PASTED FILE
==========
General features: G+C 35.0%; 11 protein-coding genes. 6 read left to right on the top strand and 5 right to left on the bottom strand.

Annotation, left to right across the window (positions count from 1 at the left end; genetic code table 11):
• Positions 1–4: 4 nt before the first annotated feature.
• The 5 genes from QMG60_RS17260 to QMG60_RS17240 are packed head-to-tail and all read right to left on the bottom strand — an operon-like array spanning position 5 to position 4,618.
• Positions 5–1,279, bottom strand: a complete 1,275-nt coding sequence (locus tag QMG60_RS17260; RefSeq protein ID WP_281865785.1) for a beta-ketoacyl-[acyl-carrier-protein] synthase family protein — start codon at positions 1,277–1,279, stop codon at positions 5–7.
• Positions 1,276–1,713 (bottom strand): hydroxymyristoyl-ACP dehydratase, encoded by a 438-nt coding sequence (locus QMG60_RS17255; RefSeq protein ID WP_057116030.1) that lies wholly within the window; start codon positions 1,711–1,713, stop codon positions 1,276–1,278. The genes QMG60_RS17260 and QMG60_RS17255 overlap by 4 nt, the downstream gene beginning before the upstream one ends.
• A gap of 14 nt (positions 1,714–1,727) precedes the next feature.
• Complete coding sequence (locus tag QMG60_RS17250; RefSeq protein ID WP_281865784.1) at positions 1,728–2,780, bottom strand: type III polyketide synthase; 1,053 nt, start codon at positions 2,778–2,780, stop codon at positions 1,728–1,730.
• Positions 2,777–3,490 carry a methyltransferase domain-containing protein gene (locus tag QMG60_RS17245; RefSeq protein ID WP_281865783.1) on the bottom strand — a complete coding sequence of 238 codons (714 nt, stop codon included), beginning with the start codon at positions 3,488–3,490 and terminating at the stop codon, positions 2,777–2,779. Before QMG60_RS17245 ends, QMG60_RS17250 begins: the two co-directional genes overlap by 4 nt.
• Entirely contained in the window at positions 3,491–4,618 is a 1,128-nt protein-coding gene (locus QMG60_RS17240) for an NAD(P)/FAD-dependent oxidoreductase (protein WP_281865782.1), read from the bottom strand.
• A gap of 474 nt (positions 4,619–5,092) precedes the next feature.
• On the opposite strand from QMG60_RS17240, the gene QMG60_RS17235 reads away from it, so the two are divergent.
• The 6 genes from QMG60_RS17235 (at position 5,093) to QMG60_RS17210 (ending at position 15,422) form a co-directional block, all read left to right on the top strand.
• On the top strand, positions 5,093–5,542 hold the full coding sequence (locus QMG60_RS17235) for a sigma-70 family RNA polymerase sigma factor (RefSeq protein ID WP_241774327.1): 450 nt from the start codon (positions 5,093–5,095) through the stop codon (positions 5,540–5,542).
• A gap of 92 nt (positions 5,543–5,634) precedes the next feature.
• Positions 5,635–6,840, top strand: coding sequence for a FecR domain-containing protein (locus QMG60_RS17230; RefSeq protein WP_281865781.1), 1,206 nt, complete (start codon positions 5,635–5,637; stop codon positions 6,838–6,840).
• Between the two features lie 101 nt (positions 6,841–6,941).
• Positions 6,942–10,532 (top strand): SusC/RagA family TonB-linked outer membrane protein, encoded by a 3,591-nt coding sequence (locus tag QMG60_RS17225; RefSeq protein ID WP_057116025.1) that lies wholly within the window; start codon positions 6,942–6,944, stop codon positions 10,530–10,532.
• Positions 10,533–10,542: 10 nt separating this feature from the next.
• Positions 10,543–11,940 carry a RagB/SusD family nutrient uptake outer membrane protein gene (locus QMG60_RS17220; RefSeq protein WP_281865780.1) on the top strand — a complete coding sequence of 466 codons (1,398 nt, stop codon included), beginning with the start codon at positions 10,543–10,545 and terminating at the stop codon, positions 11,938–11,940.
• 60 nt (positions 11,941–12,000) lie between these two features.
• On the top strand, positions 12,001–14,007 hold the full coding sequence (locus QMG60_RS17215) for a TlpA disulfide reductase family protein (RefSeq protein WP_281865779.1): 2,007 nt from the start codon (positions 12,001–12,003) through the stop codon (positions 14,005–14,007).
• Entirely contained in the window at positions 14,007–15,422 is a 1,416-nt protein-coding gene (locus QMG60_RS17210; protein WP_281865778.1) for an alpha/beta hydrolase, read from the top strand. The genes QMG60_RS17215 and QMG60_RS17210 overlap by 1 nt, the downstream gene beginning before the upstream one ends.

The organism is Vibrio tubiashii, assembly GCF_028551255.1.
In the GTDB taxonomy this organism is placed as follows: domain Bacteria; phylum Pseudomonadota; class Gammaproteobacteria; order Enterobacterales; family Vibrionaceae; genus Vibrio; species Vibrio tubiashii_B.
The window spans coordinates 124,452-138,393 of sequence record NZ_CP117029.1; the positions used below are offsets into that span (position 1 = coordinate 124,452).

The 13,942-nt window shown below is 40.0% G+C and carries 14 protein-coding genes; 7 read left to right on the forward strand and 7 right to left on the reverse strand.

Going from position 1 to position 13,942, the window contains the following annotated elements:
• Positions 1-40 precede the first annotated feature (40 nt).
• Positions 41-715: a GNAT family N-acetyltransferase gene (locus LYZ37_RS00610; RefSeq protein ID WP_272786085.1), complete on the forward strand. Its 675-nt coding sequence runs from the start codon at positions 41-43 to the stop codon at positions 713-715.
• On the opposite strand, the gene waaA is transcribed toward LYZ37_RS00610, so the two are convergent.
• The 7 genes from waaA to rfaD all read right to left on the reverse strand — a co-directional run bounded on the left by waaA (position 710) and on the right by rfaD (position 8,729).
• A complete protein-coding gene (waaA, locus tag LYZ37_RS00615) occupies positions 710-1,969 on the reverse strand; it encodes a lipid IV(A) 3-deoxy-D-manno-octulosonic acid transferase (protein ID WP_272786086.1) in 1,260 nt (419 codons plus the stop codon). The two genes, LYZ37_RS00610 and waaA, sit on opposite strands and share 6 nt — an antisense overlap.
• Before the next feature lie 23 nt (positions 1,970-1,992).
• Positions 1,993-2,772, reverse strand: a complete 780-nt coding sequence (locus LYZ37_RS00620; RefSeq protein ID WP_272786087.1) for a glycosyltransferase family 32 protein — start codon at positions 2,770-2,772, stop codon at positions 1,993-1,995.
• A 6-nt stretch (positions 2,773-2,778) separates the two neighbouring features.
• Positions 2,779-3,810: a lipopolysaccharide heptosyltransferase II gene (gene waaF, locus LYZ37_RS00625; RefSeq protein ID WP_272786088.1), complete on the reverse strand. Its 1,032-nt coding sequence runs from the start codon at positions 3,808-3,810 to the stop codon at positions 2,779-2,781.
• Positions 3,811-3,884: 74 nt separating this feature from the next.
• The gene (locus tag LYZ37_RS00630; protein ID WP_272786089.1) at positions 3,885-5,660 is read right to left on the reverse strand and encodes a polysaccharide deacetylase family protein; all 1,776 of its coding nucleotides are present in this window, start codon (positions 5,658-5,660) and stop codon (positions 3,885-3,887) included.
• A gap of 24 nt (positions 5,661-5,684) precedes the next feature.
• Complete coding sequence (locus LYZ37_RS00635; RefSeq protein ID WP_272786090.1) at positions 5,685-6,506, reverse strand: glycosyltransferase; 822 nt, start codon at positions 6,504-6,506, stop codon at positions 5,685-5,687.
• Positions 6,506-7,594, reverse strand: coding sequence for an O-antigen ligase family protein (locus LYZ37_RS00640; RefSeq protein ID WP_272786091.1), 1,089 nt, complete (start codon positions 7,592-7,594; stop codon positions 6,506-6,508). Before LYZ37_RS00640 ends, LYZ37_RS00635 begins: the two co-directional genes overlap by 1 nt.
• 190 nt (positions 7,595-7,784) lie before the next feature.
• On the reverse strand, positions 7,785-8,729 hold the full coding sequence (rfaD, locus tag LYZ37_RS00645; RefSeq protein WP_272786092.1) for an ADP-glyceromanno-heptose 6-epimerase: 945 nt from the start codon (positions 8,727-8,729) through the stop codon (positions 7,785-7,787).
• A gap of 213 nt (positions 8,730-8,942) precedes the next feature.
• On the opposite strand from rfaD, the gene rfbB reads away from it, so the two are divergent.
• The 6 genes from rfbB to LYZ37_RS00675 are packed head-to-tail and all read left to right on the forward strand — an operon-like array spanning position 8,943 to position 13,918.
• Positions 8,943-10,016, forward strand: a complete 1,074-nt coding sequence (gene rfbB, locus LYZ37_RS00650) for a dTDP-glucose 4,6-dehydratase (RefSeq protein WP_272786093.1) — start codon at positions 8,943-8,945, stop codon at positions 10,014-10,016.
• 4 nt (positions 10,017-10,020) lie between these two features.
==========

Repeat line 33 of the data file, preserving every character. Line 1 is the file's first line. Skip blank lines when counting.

• A complete protein-coding gene (waaA, locus tag LYZ37_RS00615) occupies positions 710-1,969 on the reverse strand; it encodes a lipid IV(A) 3-deoxy-D-manno-octulosonic acid transferase (protein ID WP_272786086.1) in 1,260 nt (419 codons plus the stop codon). The two genes, LYZ37_RS00610 and waaA, sit on opposite strands and share 6 nt — an antisense overlap.